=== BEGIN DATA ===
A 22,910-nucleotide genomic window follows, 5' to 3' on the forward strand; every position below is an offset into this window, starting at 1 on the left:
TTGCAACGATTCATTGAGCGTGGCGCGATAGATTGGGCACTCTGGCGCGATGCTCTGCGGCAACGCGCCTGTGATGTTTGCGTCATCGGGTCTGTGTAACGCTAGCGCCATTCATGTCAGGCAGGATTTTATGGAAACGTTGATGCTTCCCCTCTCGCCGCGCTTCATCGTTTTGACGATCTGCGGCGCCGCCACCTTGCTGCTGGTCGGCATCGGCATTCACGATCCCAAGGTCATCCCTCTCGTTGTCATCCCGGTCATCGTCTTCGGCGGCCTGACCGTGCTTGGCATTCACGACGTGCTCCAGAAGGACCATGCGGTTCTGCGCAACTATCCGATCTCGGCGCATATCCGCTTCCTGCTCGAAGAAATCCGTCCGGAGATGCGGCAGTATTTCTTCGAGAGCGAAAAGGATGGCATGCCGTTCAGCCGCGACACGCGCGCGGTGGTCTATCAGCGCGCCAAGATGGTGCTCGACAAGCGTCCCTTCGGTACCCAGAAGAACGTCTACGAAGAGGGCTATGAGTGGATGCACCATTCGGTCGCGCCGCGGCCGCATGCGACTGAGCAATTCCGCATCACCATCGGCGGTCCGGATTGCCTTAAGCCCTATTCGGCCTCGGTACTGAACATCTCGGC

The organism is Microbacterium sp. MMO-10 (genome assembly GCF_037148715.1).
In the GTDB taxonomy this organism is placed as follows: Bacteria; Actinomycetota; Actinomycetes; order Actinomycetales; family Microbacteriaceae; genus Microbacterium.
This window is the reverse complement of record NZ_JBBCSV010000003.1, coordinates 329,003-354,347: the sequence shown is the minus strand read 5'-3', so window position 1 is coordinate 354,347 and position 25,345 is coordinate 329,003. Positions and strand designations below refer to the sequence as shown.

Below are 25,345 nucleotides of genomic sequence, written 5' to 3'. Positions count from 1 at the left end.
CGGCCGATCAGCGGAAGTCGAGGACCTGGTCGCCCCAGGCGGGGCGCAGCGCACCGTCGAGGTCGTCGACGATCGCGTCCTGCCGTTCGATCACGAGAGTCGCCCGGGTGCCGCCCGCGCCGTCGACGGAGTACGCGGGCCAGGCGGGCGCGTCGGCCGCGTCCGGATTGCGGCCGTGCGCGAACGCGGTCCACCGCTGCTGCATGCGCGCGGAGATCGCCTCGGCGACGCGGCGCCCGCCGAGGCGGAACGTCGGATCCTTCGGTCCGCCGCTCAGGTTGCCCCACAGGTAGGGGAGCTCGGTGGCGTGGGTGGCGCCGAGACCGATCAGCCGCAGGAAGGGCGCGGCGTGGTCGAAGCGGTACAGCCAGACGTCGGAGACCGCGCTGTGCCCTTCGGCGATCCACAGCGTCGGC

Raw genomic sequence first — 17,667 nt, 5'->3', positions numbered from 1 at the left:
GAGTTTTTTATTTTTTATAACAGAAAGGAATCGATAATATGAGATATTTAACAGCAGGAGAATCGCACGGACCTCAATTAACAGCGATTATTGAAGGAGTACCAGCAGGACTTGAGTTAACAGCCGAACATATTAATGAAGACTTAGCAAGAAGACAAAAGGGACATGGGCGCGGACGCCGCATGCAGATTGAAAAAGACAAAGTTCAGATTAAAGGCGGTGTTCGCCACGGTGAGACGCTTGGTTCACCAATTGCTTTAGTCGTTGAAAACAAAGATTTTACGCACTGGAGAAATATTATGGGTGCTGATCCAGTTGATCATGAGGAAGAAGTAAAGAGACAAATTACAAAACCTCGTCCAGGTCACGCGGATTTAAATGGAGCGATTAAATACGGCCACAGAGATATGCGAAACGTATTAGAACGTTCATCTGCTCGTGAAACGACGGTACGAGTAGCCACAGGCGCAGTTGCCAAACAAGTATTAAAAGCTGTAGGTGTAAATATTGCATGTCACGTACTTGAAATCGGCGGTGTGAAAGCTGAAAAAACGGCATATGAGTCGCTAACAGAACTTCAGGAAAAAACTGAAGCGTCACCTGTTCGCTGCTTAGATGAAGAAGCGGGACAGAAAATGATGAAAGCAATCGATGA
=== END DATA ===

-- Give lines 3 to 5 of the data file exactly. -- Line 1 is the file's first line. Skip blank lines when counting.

The organism is Microbacterium sp. MMO-10 (genome assembly GCF_037148715.1).
In the GTDB taxonomy this organism is placed as follows: Bacteria; Actinomycetota; Actinomycetes; order Actinomycetales; family Microbacteriaceae; genus Microbacterium.
This window is the reverse complement of record NZ_JBBCSV010000003.1, coordinates 329,003-354,347: the sequence shown is the minus strand read 5'-3', so window position 1 is coordinate 354,347 and position 25,345 is coordinate 329,003. Positions and strand designations below refer to the sequence as shown.